With Nadir Shah’s conquests, Persian influence reached its greatest extent in the millennium and a half. The empire stretched from the Caucasus to the Indus River, but its structure was not sustainable as the administration of the conquered territories was not organised. Moreover, Nadir was becoming increasingly mentally unstable. Among other things, he blinded his son when he suspected that he had risen up against him. The Ottoman victory was not yet final either, as the new Ottoman forces were already preparing for another battle against Nadir. The constant warfare was also very costly for the Persians and Nadir’s desire to collect taxes to finance his war led to tax collectors looting within his own country. Eventually Nadir’s own instability proved to be his undoing and he was assassinated by his own officers in 1474.

Nadir’s military successes were very short-lived and immediately after his death the eastern Pashtun regions of the empire began to break away from the Afsharids. Nadir’s former trusted officer Ahmad Shah Dorrani established his own centre of power in Kandahar, around which the Dorrani Empire was formed in 1747. In what is now Georgia, a kingdom was formed under the rule of another Nadirite warlord, Erekle. In the heartland of Persia, the Lorestani tribe of the Zandies, led by Karim Khan, took control of the western provinces of Persia in the 1750s.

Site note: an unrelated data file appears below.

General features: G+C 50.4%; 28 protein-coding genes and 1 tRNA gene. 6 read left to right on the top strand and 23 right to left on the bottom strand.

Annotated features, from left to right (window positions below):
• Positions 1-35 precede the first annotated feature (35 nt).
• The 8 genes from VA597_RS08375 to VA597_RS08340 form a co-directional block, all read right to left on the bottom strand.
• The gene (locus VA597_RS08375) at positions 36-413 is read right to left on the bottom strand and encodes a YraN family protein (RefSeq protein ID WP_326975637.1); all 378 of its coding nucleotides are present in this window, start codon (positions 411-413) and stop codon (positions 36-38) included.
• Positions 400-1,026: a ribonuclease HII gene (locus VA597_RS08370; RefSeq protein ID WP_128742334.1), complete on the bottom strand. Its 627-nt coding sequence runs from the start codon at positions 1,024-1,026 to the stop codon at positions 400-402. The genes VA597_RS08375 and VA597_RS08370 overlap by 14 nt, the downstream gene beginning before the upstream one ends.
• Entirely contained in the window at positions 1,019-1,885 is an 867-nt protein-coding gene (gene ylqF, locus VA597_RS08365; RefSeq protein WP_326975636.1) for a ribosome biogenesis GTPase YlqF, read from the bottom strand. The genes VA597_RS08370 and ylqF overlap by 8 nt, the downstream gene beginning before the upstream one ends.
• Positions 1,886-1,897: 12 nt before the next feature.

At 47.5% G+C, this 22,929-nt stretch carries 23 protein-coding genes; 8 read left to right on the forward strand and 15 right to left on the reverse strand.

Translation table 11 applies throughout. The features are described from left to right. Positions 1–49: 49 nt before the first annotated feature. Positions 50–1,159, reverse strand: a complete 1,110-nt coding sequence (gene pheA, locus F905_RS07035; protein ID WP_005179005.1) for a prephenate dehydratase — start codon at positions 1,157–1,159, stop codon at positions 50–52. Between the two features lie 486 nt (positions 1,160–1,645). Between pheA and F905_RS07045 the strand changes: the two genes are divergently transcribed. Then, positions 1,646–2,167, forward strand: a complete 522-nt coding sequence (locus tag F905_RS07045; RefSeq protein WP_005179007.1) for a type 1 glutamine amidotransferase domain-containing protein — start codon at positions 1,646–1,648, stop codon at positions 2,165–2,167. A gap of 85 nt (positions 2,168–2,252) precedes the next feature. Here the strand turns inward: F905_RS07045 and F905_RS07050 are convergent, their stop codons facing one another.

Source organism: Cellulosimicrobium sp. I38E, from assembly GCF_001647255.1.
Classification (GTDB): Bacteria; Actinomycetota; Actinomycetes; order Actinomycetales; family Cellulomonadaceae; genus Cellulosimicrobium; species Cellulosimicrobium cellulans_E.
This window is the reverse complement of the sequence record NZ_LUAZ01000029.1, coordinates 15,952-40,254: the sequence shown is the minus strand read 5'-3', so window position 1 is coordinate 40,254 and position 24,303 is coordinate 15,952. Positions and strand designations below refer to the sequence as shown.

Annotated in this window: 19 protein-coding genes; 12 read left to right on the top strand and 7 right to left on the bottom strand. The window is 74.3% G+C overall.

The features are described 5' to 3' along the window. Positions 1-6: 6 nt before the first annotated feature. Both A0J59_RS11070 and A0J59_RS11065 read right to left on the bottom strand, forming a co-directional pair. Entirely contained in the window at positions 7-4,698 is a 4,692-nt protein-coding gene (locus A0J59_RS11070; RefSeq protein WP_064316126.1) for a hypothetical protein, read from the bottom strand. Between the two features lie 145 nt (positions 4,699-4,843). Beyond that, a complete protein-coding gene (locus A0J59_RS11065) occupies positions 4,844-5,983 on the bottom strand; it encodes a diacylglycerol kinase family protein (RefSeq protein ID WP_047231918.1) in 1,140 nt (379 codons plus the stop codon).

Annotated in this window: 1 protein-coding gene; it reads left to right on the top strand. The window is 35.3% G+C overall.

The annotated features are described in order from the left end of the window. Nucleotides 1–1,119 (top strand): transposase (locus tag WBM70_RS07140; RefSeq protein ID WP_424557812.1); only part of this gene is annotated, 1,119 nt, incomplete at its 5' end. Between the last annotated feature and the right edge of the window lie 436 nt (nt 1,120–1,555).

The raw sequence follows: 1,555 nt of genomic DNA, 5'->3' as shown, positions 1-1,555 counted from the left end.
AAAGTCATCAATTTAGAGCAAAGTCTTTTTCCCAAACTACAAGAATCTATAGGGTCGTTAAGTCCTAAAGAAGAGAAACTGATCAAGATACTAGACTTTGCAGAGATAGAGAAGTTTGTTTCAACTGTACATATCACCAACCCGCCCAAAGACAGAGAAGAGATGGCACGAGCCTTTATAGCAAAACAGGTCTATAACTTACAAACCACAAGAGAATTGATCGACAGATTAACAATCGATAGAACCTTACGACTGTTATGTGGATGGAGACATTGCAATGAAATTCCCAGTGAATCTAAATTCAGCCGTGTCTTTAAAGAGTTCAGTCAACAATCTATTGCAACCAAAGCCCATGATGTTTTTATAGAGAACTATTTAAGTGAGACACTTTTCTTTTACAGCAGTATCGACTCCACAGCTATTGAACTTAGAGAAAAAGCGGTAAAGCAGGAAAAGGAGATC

After Nadir’s death, his nephew Adil Shah declared himself Shah and killed all but one of Nadir’s sons and grandsons. Adil was not able to rule for long and was overthrown by his brother Ibrahim. Ibrahim was also soon deposed and Nadir’s surviving son Shahrokh took power, who was also deposed at times, but managed to return to power apparently with the support of Ahmad Shah Dorran, who respected Shahrokh as Nadir’s descendant. Shahrokh remained in power for a long time, from 1750 to 1796.

However, the Shahrokh no longer ruled the kingdom established by Nadir, but Karim Khan Zand had emerged as a more important ruler. Persia had also suffered badly from the Nadirite wars, and in the first half of the 17th century the kingdom’s population had fallen from nine million to six million, the capital Esfahan was in ruins and trade had come to a standstill. Major tribal leaders and tribal alliances were again able to increase their power. One such tribal leader was Karim Khan, whose reign was relatively peaceful after the Zand dynasty had established itself. He first deposed his own allies and then defeated other enemies, such as Mohammad Hasan Khan Qajar. Karim Khan did not engage in a war of conquest as previous rulers had done, and at no time did he use the title of Shah to describe himself. He restored Shi’ism as the religion of his regions and established his capital in Šīrāz, where the mosques and palaces he built still stand.